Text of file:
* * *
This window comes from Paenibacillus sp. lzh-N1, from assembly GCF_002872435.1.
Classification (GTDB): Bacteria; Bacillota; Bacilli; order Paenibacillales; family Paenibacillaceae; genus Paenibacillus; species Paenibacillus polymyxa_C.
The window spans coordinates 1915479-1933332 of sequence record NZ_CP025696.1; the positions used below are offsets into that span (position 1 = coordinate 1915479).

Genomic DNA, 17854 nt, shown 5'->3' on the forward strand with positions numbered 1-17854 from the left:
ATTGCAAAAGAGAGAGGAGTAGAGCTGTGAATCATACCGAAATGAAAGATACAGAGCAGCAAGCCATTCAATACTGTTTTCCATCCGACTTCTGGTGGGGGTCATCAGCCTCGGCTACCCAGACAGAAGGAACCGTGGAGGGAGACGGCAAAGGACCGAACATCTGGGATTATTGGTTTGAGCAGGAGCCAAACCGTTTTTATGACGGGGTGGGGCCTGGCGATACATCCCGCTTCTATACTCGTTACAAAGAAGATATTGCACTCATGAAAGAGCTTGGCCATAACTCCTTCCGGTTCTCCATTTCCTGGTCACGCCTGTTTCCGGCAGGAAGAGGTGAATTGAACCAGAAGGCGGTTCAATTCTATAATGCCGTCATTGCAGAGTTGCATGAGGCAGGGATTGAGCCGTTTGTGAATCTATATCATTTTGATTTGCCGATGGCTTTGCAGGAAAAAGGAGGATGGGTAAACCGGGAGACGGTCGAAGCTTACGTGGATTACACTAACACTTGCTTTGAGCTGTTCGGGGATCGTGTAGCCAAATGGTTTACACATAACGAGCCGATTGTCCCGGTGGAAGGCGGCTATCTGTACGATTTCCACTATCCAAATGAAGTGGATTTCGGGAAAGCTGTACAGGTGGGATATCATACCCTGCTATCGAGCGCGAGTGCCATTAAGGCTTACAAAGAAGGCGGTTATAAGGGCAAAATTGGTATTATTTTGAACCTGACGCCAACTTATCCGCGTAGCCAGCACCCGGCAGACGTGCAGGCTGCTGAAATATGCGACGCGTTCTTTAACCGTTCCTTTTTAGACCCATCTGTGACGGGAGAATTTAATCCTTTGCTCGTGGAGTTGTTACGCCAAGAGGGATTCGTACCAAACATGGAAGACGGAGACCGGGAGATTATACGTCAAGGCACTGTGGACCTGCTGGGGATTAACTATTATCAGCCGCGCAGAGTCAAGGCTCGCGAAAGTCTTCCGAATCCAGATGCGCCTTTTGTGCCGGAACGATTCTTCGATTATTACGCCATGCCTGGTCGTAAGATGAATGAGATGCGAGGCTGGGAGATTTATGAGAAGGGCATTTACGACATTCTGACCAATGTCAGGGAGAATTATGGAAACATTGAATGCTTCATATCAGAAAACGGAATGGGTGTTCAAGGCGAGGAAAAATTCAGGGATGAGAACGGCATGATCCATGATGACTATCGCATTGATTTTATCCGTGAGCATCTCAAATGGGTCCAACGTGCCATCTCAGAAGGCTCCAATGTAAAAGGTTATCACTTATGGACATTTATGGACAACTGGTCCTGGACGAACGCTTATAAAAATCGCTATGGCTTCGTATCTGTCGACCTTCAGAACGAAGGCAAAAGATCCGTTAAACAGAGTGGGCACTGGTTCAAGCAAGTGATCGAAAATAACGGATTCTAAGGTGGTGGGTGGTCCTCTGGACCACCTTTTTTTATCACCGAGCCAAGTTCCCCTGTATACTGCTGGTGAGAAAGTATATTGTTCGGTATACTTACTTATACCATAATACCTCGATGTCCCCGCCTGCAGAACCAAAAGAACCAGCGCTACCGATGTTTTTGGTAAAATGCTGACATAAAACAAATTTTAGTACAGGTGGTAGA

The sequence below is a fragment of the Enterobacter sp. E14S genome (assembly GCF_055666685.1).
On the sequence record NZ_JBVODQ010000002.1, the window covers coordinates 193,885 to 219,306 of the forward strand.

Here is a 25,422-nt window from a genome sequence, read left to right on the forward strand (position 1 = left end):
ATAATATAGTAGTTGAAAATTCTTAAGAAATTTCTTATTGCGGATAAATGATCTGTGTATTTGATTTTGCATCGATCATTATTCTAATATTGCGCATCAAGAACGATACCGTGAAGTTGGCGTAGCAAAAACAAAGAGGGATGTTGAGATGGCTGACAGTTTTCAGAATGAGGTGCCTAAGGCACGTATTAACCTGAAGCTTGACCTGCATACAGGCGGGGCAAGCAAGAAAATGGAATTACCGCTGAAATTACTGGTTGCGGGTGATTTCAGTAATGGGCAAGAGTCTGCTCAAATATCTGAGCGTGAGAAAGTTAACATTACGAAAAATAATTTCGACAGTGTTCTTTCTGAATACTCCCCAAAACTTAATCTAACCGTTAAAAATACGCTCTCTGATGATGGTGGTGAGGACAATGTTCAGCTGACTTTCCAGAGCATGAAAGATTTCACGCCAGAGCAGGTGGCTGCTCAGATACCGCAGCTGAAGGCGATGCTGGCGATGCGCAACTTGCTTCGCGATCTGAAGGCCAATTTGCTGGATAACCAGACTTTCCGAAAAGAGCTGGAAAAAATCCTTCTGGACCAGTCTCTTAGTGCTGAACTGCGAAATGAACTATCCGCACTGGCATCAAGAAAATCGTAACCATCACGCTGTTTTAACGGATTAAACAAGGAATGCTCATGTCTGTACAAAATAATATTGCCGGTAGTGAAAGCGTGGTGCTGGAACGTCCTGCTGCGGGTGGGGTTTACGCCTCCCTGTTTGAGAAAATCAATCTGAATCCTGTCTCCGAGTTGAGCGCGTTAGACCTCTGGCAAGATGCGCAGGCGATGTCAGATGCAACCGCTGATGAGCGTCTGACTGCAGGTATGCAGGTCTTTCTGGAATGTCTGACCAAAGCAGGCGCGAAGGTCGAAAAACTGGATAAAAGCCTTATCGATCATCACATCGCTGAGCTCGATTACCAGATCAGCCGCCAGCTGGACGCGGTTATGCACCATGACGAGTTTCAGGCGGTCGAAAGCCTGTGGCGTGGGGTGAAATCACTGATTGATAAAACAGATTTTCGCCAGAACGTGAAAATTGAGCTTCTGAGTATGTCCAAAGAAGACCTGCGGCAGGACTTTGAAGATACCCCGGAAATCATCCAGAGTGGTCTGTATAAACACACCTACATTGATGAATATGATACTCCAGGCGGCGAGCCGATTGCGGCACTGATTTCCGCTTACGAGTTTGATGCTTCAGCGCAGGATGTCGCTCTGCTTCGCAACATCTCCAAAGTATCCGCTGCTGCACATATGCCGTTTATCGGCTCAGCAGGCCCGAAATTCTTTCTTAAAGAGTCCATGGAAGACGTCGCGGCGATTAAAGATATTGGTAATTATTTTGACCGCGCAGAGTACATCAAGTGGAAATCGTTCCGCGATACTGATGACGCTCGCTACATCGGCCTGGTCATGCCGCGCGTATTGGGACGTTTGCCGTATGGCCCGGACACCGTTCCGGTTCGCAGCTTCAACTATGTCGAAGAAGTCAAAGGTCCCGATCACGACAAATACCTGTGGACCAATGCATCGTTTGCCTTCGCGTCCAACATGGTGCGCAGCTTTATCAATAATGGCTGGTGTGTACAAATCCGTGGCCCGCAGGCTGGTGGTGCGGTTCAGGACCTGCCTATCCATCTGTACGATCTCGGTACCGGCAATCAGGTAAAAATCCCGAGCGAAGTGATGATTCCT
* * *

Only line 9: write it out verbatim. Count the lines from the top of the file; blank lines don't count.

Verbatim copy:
ATAATATAGTAGTTGAAAATTCTTAAGAAATTTCTTATTGCGGATAAATGATCTGTGTATTTGATTTTGCATCGATCATTATTCTAATATTGCGCATCAAGAACGATACCGTGAAGTTGGCGTAGCAAAAACAAAGAGGGATGTTGAGATGGCTGACAGTTTTCAGAATGAGGTGCCTAAGGCACGTATTAACCTGAAGCTTGACCTGCATACAGGCGGGGCAAGCAAGAAAATGGAATTACCGCTGAAATTACTGGTTGCGGGTGATTTCAGTAATGGGCAAGAGTCTGCTCAAATATCTGAGCGTGAGAAAGTTAACATTACGAAAAATAATTTCGACAGTGTTCTTTCTGAATACTCCCCAAAACTTAATCTAACCGTTAAAAATACGCTCTCTGATGATGGTGGTGAGGACAATGTTCAGCTGACTTTCCAGAGCATGAAAGATTTCACGCCAGAGCAGGTGGCTGCTCAGATACCGCAGCTGAAGGCGATGCTGGCGATGCGCAACTTGCTTCGCGATCTGAAGGCCAATTTGCTGGATAACCAGACTTTCCGAAAAGAGCTGGAAAAAATCCTTCTGGACCAGTCTCTTAGTGCTGAACTGCGAAATGAACTATCCGCACTGGCATCAAGAAAATCGTAACCATCACGCTGTTTTAACGGATTAAACAAGGAATGCTCATGTCTGTACAAAATAATATTGCCGGTAGTGAAAGCGTGGTGCTGGAACGTCCTGCTGCGGGTGGGGTTTACGCCTCCCTGTTTGAGAAAATCAATCTGAATCCTGTCTCCGAGTTGAGCGCGTTAGACCTCTGGCAAGATGCGCAGGCGATGTCAGATGCAACCGCTGATGAGCGTCTGACTGCAGGTATGCAGGTCTTTCTGGAATGTCTGACCAAAGCAGGCGCGAAGGTCGAAAAACTGGATAAAAGCCTTATCGATCATCACATCGCTGAGCTCGATTACCAGATCAGCCGCCAGCTGGACGCGGTTATGCACCATGACGAGTTTCAGGCGGTCGAAAGCCTGTGGCGTGGGGTGAAATCACTGATTGATAAAACAGATTTTCGCCAGAACGTGAAAATTGAGCTTCTGAGTATGTCCAAAGAAGACCTGCGGCAGGACTTTGAAGATACCCCGGAAATCATCCAGAGTGGTCTGTATAAACACACCTACATTGATGAATATGATACTCCAGGCGGCGAGCCGATTGCGGCACTGATTTCCGCTTACGAGTTTGATGCTTCAGCGCAGGATGTCGCTCTGCTTCGCAACATCTCCAAAGTATCCGCTGCTGCACATATGCCGTTTATCGGCTCAGCAGGCCCGAAATTCTTTCTTAAAGAGTCCATGGAAGACGTCGCGGCGATTAAAGATATTGGTAATTATTTTGACCGCGCAGAGTACATCAAGTGGAAATCGTTCCGCGATACTGATGACGCTCGCTACATCGGCCTGGTCATGCCGCGCGTATTGGGACGTTTGCCGTATGGCCCGGACACCGTTCCGGTTCGCAGCTTCAACTATGTCGAAGAAGTCAAAGGTCCCGATCACGACAAATACCTGTGGACCAATGCATCGTTTGCCTTCGCGTCCAACATGGTGCGCAGCTTTATCAATAATGGCTGGTGTGTACAAATCCGTGGCCCGCAGGCTGGTGGTGCGGTTCAGGACCTGCCTATCCATCTGTACGATCTCGGTACCGGCAATCAGGTAAAAATCCCGAGCGAAGTGATGATTCCT